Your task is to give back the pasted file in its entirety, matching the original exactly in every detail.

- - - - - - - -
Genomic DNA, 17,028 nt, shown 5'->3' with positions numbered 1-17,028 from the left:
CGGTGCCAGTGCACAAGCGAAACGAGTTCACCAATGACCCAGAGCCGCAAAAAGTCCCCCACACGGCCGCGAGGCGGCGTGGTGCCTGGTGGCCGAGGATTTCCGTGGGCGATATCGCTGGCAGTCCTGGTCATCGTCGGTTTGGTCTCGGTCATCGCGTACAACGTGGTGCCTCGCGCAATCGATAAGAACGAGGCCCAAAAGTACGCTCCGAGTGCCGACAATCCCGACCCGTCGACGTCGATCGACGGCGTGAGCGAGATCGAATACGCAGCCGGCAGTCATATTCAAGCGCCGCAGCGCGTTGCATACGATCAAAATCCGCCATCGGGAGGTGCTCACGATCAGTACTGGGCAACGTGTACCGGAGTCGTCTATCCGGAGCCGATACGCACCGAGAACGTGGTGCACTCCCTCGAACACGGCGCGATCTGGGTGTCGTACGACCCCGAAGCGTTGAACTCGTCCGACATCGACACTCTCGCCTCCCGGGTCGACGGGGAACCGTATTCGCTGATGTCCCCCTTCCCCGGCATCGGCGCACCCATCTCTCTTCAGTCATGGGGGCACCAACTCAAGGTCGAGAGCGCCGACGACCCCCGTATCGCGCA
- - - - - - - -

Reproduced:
Genomic DNA, 17,028 nt, shown 5'->3' with positions numbered 1-17,028 from the left:
CGGTGCCAGTGCACAAGCGAAACGAGTTCACCAATGACCCAGAGCCGCAAAAAGTCCCCCACACGGCCGCGAGGCGGCGTGGTGCCTGGTGGCCGAGGATTTCCGTGGGCGATATCGCTGGCAGTCCTGGTCATCGTCGGTTTGGTCTCGGTCATCGCGTACAACGTGGTGCCTCGCGCAATCGATAAGAACGAGGCCCAAAAGTACGCTCCGAGTGCCGACAATCCCGACCCGTCGACGTCGATCGACGGCGTGAGCGAGATCGAATACGCAGCCGGCAGTCATATTCAAGCGCCGCAGCGCGTTGCATACGATCAAAATCCGCCATCGGGAGGTGCTCACGATCAGTACTGGGCAACGTGTACCGGAGTCGTCTATCCGGAGCCGATACGCACCGAGAACGTGGTGCACTCCCTCGAACACGGCGCGATCTGGGTGTCGTACGACCCCGAAGCGTTGAACTCGTCCGACATCGACACTCTCGCCTCCCGGGTCGACGGGGAACCGTATTCGCTGATGTCCCCCTTCCCCGGCATCGGCGCACCCATCTCTCTTCAGTCATGGGGGCACCAACTCAAGGTCGAGAGCGCCGACGACCCCCGTATCGCGCA